These Boots are Made for Walkin’: 8 Benefits of Walking for Exercise

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Sorry for stealing your song title, Nancy Sinatra! Dr. Grace Walker, physical and occupational therapist and nutritionist says, “Walking is a great form of exercise. It is low impact, requires no special skills or equipment, and is simple to do!

Some of the benefits of walking include:

  • Reduced risk of heart disease, stroke and diabetes
  • Reduced high blood pressure
  • Good for your brain- may reduce risk of developing dementia
  • Reduced risk of breast and colon cancer
  • Helps alleviate symptoms of depression
  • Good for your bones
  • Relief from fibromyalgia pain
  • May help reduce medications (with prescribing-physicians approval)

Studies suggest that 30 minutes of moderate-intensity physical activity every day, such as brisk walking, is necessary to see health benefits.  Exercise does not need to be done 30 minutes at a time, but can be broken up into three separate 10 minute blocks, too.

Some ideas to mix up your own walking routine can be to include adding some headphones and music, walking alongside friends or with your dog, and walking around your business while you’re on break. When you’re just beginning your walking routine, start slow and gradually increase your intensity and duration.

At Walker Physical Therapy and Pain Center, our mission is to inspire, educate and motivate clients. Our staff can help you with many physical ailments that might be impeding you from starting or continuing your exercise routine that is so vital to your health. To schedule an evaluation with one of our expert physical therapists call us at (714) 997-5518.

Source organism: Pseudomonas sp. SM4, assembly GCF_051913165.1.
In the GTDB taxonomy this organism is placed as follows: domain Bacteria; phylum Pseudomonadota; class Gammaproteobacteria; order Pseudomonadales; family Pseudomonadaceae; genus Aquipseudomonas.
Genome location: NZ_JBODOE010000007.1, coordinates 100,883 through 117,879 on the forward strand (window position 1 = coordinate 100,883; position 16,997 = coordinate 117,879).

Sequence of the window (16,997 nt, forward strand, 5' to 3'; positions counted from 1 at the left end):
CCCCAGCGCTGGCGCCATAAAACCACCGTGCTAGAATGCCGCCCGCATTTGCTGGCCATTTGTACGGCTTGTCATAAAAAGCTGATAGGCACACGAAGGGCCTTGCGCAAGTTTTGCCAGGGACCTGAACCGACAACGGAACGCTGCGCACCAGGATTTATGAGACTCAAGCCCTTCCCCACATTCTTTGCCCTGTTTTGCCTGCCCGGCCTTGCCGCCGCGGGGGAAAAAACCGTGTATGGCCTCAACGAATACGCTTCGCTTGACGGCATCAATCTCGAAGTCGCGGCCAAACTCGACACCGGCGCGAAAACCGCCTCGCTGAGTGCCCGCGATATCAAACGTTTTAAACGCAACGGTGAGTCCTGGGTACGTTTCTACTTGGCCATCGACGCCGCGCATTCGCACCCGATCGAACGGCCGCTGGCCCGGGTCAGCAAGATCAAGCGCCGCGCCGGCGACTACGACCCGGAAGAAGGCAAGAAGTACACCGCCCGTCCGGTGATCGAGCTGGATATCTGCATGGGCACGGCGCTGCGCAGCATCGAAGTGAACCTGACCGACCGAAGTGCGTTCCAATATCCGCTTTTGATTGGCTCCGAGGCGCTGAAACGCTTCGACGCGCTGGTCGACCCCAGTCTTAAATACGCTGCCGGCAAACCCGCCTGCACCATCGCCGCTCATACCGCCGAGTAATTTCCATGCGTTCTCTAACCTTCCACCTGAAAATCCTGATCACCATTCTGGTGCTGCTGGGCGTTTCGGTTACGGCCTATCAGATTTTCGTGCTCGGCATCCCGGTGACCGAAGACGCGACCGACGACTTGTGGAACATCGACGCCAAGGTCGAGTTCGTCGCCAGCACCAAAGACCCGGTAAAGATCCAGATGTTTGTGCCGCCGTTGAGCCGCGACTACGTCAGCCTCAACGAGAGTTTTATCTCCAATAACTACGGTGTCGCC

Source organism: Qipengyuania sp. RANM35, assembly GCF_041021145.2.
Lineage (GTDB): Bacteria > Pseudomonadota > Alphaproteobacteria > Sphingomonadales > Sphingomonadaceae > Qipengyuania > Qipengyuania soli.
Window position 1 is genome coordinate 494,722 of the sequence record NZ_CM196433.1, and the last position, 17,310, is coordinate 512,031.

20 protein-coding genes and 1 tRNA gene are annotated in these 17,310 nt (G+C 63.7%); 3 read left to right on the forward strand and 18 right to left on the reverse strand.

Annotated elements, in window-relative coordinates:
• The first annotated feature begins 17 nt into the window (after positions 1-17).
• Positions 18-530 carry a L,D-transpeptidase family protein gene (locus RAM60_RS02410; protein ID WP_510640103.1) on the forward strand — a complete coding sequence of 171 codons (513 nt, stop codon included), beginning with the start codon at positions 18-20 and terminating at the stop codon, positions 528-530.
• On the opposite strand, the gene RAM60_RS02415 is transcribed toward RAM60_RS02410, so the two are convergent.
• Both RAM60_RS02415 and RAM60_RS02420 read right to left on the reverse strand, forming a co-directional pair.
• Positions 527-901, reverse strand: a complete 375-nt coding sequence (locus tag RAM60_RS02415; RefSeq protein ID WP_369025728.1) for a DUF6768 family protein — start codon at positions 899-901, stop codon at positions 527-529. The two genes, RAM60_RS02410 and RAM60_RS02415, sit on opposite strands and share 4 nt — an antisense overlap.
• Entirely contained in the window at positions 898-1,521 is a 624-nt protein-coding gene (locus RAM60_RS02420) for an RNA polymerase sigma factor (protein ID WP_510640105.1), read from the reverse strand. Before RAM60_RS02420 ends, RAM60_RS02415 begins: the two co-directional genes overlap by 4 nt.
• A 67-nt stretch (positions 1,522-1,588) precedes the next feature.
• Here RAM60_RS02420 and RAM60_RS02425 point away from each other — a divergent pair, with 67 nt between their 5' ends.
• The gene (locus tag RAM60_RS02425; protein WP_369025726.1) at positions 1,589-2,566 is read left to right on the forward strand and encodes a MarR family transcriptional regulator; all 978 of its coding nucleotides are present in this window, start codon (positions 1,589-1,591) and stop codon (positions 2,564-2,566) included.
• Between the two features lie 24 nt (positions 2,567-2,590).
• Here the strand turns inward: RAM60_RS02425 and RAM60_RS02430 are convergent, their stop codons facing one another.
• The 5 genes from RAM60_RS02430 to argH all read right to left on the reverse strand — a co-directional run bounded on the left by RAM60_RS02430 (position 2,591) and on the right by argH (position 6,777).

Walker Physical Therapy and Pain Center

1111 W. Town and Country Rd., Ste. 1

Orange, CA 92868

(714) 997-5518

www.walkerpt.com

 

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Behind the Ear Headaches: Why Do I Get Them and What Do I Do?

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If you’re human, you’ve probably had a headache. They happen all over- front, back, side, and behind the ears. There are actually three hundred different types of headaches that have been studied. They all have their own symptoms, regions affected, and severity. Often times, stress and simple forward head posture are to blame.

There are a number of reasons the notorious behind the ear headache may occur.

Causes

It might not be possible to identify why a headache occurs. Pain behind the ear may narrow down the potential causes.

Occipital neuralgia: The result of an injury or pinched nerves in the neck. This can happen if your neck is bent for a long period of time. Arthritis in the neck or shoulders might also be the culprit. Some people feel pain in the forehead or behind the eyes. Pain usually starts at the neck and travels upward.